Fort McMurray wildfires are still burning out of control
The Alberta, Canada government released an update on the Fort McMurray wildfires yesterday at 4:30 p.m. local time. The update contained little good news.
According to the official update, fire conditions are high to extreme in northeastern Alberta and the government classified the wildfires in no uncertain terms: "out of control." The fires are currently estimated to be burning approximately 566,188 hectares in the region, which is a number that now includes 4,600 hectares in Saskatchewan, as the fires have spread. All told, 15 wildfires are currently burning.
The official update also included the latest information on response and recover crews. According to the Alberta government, there are currently 2,054 firefighters battling the wildfires along with 88 helicopters, 256 pieces of heavy equipment and 25 air tankers. Those fighting the fires are not only local crews, as emergency responders from across the globe are supporting efforts.
Right now, there are 280 firefighters from South Africa, 200 from the U.S., 85 from Ontario, 44 from Quebec, 30 from Northwest Territories, 22 from New Brunswick, eight from Parks (Canada), six from Saskatchewan, three from Newfoundland, and three from Nova Scotia.
The weather may contribute to firefighting efforts in the coming days, as temperatures are forecast to be moderate both today and tomorrow, with a possibility of thundershowers on both days.
Unusually large and fierce fires for spring
As of May 10, the Fort McMurray fires were burning a land area close to the size of the state of Rhode Island. As of this latest report (May 25), the total land area burning in the fires is now approaching the size of the state of Delaware.
According to analysis from the National Oceanic and Atmospheric Administration (NOAA) earlier in May, several fire-friendly atmospheric and ground conditions combined to set the table for a wildfire of such massive proportion to come to life.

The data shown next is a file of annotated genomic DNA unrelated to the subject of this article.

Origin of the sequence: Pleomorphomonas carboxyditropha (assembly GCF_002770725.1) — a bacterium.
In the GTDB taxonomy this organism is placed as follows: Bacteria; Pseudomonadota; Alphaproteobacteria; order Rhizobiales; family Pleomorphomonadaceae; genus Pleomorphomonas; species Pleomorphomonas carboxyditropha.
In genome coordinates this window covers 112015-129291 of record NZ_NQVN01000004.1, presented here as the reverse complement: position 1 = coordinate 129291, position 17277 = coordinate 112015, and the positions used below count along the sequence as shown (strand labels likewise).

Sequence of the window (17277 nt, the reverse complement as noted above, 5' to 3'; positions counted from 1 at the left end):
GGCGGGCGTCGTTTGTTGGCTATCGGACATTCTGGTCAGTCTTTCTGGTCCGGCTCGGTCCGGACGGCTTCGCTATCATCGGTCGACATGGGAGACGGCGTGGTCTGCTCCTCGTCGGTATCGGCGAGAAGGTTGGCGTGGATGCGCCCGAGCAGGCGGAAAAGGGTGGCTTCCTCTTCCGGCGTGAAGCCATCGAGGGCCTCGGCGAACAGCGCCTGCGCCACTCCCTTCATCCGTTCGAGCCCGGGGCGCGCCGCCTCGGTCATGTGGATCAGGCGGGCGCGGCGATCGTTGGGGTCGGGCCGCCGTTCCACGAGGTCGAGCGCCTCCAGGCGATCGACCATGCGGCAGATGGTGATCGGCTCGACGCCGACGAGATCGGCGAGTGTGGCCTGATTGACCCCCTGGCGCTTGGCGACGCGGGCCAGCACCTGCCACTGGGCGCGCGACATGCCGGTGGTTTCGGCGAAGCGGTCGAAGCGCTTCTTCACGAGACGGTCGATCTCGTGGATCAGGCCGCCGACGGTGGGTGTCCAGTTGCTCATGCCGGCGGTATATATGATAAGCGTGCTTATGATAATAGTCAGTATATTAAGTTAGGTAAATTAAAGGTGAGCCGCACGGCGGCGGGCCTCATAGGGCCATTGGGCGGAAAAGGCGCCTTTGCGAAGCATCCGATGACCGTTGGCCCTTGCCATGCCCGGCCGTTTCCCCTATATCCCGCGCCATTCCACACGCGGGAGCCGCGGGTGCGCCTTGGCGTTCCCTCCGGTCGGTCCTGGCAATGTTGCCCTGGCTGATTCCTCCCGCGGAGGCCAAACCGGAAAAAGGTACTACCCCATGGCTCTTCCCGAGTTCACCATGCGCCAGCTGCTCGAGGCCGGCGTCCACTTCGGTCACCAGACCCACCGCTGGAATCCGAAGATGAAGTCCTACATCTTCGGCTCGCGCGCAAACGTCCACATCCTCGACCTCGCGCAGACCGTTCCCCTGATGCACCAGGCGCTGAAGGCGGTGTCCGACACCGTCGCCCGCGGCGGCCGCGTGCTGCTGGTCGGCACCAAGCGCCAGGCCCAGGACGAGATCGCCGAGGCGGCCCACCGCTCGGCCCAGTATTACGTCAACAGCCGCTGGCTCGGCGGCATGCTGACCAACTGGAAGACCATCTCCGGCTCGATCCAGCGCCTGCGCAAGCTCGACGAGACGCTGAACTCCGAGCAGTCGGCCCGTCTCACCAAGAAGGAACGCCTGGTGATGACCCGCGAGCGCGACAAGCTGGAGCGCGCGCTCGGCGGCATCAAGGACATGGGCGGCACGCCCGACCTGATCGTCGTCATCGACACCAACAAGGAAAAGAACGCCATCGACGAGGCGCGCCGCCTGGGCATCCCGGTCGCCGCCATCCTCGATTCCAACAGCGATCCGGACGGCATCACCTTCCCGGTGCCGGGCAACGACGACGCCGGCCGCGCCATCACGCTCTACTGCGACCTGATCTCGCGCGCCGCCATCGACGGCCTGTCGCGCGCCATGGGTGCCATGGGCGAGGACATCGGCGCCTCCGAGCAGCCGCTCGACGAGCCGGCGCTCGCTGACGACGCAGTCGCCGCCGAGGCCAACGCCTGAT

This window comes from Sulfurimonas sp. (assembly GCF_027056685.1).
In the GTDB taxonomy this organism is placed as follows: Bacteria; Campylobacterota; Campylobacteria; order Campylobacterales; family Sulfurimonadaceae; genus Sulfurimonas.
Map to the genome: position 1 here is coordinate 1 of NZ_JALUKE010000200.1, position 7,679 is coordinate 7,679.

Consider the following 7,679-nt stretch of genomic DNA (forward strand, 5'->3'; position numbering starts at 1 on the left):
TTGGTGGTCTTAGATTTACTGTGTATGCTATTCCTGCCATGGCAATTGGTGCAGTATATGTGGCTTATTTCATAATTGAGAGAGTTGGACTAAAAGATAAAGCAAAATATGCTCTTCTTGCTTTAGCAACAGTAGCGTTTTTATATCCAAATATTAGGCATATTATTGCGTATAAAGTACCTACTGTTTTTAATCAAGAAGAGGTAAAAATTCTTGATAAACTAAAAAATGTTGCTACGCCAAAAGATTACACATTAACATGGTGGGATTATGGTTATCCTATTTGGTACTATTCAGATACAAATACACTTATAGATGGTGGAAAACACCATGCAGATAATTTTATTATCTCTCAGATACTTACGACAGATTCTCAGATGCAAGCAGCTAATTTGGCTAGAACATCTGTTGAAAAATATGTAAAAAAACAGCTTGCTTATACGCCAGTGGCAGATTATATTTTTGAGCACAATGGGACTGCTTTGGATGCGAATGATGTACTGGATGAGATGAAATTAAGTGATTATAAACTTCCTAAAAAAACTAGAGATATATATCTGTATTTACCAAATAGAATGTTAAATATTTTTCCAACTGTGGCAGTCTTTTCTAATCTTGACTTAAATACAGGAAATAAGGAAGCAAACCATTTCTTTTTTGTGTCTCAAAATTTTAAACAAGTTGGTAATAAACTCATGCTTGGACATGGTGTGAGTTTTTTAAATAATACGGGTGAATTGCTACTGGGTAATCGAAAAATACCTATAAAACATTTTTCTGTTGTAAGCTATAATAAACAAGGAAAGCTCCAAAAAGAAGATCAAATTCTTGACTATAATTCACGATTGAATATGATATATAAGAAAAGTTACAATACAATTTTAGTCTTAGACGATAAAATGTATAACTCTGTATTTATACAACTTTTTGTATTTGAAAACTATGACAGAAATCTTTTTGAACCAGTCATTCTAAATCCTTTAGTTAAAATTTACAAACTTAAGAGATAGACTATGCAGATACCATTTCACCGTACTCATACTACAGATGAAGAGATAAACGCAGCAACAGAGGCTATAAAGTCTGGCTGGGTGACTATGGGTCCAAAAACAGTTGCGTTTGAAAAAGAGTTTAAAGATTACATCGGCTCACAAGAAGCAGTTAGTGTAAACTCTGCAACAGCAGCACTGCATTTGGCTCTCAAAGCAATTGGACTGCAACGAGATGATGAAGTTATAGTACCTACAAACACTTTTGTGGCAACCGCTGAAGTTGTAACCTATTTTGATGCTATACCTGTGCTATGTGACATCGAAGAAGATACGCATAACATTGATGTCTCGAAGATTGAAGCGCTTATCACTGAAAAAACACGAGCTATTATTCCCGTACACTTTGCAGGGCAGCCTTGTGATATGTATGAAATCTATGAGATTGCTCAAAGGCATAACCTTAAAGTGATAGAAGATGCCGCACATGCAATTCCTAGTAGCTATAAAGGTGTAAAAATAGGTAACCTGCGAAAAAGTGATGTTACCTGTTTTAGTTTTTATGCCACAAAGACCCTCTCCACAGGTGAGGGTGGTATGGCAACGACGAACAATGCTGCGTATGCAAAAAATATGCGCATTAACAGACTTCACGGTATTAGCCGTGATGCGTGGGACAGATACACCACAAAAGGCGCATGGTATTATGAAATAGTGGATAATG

These conditions included drier-than-average terrain, below-average amounts of precipitation, unusually dry air, and above-average spring temperatures. These ingredients created a recipe that was ripe for burning. A glaring example of these unusual conditions occurred on May 3 and 4, when local temperatures reached near 90°F. Typically, temperatures would only push 60°F at the highest at that point of the year.
— NOAA Climate.gov (@NOAAClimate) May 19, 2016
Lack of snow contributed to severity of Fort McMurray fires
A separate analysis from the NOAA took a look at snow cover in Alberta this spring. According to the report, April 2016 snow extent was the smallest on record in the Northern Hemisphere, and while Alberta snow cover in April 2016 didn't shatter any records, it was below average.
The lack of snow cover so early in spring left the Fort McMurray region unusually vulnerable to fires. Not only does snow-covered ground not burn, but snow can also serve as a shield to buffer areas of forest against impacts brought on by bouts of hot and/or dry weather. Unfortunately, according to the NOAA, the record-low snow cover seen in the Northern Hemisphere is not an isolated incident. Instead, this downward trend is linked to global warming and thus can be expected to be more of a norm in coming years.
All things considered, questions of whether the Fort McMurray wildfire is an isolated event are evaporating quickly as the region continues to burn out of control.